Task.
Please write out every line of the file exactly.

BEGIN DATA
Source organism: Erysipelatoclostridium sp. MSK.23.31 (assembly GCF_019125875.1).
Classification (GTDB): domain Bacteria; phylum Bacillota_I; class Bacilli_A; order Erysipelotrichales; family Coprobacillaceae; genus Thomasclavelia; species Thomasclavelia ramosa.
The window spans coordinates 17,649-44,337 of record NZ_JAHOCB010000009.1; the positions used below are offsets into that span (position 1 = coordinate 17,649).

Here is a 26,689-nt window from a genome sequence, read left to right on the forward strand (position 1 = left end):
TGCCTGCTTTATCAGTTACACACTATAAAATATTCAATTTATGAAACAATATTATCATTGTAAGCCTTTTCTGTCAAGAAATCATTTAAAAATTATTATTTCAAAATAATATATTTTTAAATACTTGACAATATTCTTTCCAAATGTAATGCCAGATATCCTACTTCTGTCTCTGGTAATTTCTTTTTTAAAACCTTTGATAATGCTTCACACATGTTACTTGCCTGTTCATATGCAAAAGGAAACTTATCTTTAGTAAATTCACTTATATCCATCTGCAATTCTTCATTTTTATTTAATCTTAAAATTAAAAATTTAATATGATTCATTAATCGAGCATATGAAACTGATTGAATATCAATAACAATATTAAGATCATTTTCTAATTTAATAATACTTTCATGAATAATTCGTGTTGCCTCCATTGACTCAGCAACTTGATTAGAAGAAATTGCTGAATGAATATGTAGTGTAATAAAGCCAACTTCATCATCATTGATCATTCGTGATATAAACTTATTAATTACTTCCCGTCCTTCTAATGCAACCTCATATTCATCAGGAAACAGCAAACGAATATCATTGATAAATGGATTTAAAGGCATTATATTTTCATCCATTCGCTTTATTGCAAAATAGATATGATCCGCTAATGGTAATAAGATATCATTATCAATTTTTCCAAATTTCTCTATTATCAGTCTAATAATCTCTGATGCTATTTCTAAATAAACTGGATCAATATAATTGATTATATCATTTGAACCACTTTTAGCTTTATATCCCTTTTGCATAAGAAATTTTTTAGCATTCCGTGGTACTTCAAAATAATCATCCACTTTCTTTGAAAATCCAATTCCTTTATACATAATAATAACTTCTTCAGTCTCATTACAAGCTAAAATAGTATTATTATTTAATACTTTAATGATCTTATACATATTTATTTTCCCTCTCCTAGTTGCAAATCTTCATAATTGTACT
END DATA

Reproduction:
Source organism: Erysipelatoclostridium sp. MSK.23.31 (assembly GCF_019125875.1).
Classification (GTDB): domain Bacteria; phylum Bacillota_I; class Bacilli_A; order Erysipelotrichales; family Coprobacillaceae; genus Thomasclavelia; species Thomasclavelia ramosa.
The window spans coordinates 17,649-44,337 of record NZ_JAHOCB010000009.1; the positions used below are offsets into that span (position 1 = coordinate 17,649).

Here is a 26,689-nt window from a genome sequence, read left to right on the forward strand (position 1 = left end):
TGCCTGCTTTATCAGTTACACACTATAAAATATTCAATTTATGAAACAATATTATCATTGTAAGCCTTTTCTGTCAAGAAATCATTTAAAAATTATTATTTCAAAATAATATATTTTTAAATACTTGACAATATTCTTTCCAAATGTAATGCCAGATATCCTACTTCTGTCTCTGGTAATTTCTTTTTTAAAACCTTTGATAATGCTTCACACATGTTACTTGCCTGTTCATATGCAAAAGGAAACTTATCTTTAGTAAATTCACTTATATCCATCTGCAATTCTTCATTTTTATTTAATCTTAAAATTAAAAATTTAATATGATTCATTAATCGAGCATATGAAACTGATTGAATATCAATAACAATATTAAGATCATTTTCTAATTTAATAATACTTTCATGAATAATTCGTGTTGCCTCCATTGACTCAGCAACTTGATTAGAAGAAATTGCTGAATGAATATGTAGTGTAATAAAGCCAACTTCATCATCATTGATCATTCGTGATATAAACTTATTAATTACTTCCCGTCCTTCTAATGCAACCTCATATTCATCAGGAAACAGCAAACGAATATCATTGATAAATGGATTTAAAGGCATTATATTTTCATCCATTCGCTTTATTGCAAAATAGATATGATCCGCTAATGGTAATAAGATATCATTATCAATTTTTCCAAATTTCTCTATTATCAGTCTAATAATCTCTGATGCTATTTCTAAATAAACTGGATCAATATAATTGATTATATCATTTGAACCACTTTTAGCTTTATATCCCTTTTGCATAAGAAATTTTTTAGCATTCCGTGGTACTTCAAAATAATCATCCACTTTCTTTGAAAATCCAATTCCTTTATACATAATAATAACTTCTTCAGTCTCATTACAAGCTAAAATAGTATTATTATTTAATACTTTAATGATCTTATACATATTTATTTTCCCTCTCCTAGTTGCAAATCTTCATAATTGTACT